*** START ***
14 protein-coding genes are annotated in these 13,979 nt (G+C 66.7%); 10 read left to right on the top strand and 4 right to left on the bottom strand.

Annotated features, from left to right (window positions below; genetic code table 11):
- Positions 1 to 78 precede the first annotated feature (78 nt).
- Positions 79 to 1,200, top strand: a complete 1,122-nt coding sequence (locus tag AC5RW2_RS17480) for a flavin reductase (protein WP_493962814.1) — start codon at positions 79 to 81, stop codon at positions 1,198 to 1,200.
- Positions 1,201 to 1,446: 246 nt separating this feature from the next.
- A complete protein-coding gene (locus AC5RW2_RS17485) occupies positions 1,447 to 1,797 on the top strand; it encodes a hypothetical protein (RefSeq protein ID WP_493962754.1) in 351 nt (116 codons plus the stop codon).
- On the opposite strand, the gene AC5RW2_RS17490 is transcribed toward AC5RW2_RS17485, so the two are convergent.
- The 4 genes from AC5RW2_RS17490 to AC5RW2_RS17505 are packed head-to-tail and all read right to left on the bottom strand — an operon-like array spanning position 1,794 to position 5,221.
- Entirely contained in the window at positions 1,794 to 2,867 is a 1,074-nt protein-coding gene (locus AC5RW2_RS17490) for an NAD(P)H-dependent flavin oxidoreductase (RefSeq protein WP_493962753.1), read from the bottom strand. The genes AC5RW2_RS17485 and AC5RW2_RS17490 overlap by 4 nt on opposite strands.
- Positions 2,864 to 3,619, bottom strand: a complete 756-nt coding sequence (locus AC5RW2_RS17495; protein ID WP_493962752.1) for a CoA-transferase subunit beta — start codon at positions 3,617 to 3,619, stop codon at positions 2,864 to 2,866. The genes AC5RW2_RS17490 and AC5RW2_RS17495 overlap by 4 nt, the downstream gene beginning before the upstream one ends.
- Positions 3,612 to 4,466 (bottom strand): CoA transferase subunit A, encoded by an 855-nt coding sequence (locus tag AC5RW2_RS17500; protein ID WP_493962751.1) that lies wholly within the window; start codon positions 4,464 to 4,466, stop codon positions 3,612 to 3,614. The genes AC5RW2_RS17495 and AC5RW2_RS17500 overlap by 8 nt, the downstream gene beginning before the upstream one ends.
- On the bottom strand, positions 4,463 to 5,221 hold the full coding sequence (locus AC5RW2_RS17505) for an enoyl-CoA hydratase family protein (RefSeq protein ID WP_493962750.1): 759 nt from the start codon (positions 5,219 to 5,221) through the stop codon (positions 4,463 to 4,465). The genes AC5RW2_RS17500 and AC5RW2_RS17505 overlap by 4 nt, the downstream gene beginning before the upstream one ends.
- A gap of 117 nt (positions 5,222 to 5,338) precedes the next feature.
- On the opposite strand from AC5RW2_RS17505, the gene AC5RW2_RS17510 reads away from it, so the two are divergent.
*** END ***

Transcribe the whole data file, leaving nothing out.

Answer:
14 protein-coding genes are annotated in these 13,979 nt (G+C 66.7%); 10 read left to right on the top strand and 4 right to left on the bottom strand.

Annotated features, from left to right (window positions below; genetic code table 11):
- Positions 1 to 78 precede the first annotated feature (78 nt).
- Positions 79 to 1,200, top strand: a complete 1,122-nt coding sequence (locus tag AC5RW2_RS17480) for a flavin reductase (protein WP_493962814.1) — start codon at positions 79 to 81, stop codon at positions 1,198 to 1,200.
- Positions 1,201 to 1,446: 246 nt separating this feature from the next.
- A complete protein-coding gene (locus AC5RW2_RS17485) occupies positions 1,447 to 1,797 on the top strand; it encodes a hypothetical protein (RefSeq protein ID WP_493962754.1) in 351 nt (116 codons plus the stop codon).
- On the opposite strand, the gene AC5RW2_RS17490 is transcribed toward AC5RW2_RS17485, so the two are convergent.
- The 4 genes from AC5RW2_RS17490 to AC5RW2_RS17505 are packed head-to-tail and all read right to left on the bottom strand — an operon-like array spanning position 1,794 to position 5,221.
- Entirely contained in the window at positions 1,794 to 2,867 is a 1,074-nt protein-coding gene (locus AC5RW2_RS17490) for an NAD(P)H-dependent flavin oxidoreductase (RefSeq protein WP_493962753.1), read from the bottom strand. The genes AC5RW2_RS17485 and AC5RW2_RS17490 overlap by 4 nt on opposite strands.
- Positions 2,864 to 3,619, bottom strand: a complete 756-nt coding sequence (locus AC5RW2_RS17495; protein ID WP_493962752.1) for a CoA-transferase subunit beta — start codon at positions 3,617 to 3,619, stop codon at positions 2,864 to 2,866. The genes AC5RW2_RS17490 and AC5RW2_RS17495 overlap by 4 nt, the downstream gene beginning before the upstream one ends.
- Positions 3,612 to 4,466 (bottom strand): CoA transferase subunit A, encoded by an 855-nt coding sequence (locus tag AC5RW2_RS17500; protein ID WP_493962751.1) that lies wholly within the window; start codon positions 4,464 to 4,466, stop codon positions 3,612 to 3,614. The genes AC5RW2_RS17495 and AC5RW2_RS17500 overlap by 8 nt, the downstream gene beginning before the upstream one ends.
- On the bottom strand, positions 4,463 to 5,221 hold the full coding sequence (locus AC5RW2_RS17505) for an enoyl-CoA hydratase family protein (RefSeq protein ID WP_493962750.1): 759 nt from the start codon (positions 5,219 to 5,221) through the stop codon (positions 4,463 to 4,465). The genes AC5RW2_RS17500 and AC5RW2_RS17505 overlap by 4 nt, the downstream gene beginning before the upstream one ends.
- A gap of 117 nt (positions 5,222 to 5,338) precedes the next feature.
- On the opposite strand from AC5RW2_RS17505, the gene AC5RW2_RS17510 reads away from it, so the two are divergent.